Netflix TV review: The Queen’s Gambit

Beth Harmon loves chess.

She loves it from first sight, loving everything about it even before she knows what it is. Barely has she persuaded Mr. Shaibel (Bill Camp), the surly caretaker to teach her how to play it, than she is visualising alternative game scenarios on the ceiling of the bedroom at night. She doesn’t so much take to chess like a duck to water as like a fish to water. She is soon living and breathing chess. It has become part of her DNA and she lives for the opportunity to sneak down to the cellar for an illicit chess game with Mr. Shaibel, who effectively becomes her mentor. Soon Mr. Shaibel is actively teaching her basic chess openings such as the Queen’s Gambit and the Sicilian Defence: basically the techniques which mark professional chess players out from the multitude who never really think beyond their next move.

This is good news for Beth, as life isn’t going so well for her otherwise. The story begins in Kentucky in the 1950s and nine-year-old Beth (who is played as a young child by Isla Johnston) has been placed in an orphanage following the death of her mother in a car accident. The orphanage is not an overtly cruel environment but life there does seem very boring and all the children are starved of love and affection. Beth’s only real friend is Jolene (Moses Ingram) a free-spirited older girl.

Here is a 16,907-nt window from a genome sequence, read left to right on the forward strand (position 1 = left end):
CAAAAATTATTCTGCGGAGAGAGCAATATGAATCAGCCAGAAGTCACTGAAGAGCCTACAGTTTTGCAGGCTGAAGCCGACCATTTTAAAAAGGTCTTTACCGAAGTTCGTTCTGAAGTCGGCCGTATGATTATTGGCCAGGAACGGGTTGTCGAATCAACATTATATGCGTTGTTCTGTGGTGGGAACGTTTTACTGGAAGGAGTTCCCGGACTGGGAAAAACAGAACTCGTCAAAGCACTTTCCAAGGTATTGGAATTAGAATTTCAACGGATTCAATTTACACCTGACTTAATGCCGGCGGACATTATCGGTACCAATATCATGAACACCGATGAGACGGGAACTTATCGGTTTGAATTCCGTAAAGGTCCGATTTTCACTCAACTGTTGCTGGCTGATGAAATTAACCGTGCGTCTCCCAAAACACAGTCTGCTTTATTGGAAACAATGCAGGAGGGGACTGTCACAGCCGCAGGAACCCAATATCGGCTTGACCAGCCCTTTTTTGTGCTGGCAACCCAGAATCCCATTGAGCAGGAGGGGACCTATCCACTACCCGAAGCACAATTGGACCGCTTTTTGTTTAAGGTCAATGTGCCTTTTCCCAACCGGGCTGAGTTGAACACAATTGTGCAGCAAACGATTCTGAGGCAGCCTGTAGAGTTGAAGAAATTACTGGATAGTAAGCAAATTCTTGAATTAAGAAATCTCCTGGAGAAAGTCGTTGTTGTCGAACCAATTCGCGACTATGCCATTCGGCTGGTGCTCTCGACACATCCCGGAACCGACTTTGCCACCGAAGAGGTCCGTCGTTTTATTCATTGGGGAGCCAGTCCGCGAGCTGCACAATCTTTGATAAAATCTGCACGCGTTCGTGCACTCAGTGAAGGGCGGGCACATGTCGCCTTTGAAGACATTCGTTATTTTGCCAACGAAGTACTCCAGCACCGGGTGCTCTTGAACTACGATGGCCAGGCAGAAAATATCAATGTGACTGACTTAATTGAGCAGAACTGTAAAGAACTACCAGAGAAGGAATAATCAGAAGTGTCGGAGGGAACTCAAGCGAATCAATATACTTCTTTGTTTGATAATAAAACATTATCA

Alarmingly, all the girls in the orphanage are routinely issued with tranquilisers, as was apparently standard practice at the time. These enhance Beth’s ability to visualise chess scenarios when she is not actually playing chess. On the downside, she soon becomes hopelessly addicted to the pills. As she grows into an adult (played brilliantly by Anya Taylor-Joy), we see her develop further addiction problems, notably to alcohol. Her adult sexual appetites do not seem unusual, however, and her personality as an adult does not stray too far from the conventional norms either, aside from her all-consuming obsession with chess.

In time, Beth is able to escape the orphanage, being adopted by the Wheatleys, a middle-aged and middle-class, mid-20th century, middle-American suburban couple. Although ostensibly a more stable environment, it soon emerges the Wheatleys’ marriage is in its death throes. Alma Wheatley (another excellent performance from Marjelle Heller) seems fragile, overeducated and frustrated. Her husband, Alston (Patrick Kennedy) is a selfish, unlikeable character who always acts as if he’s being distracted from something more important.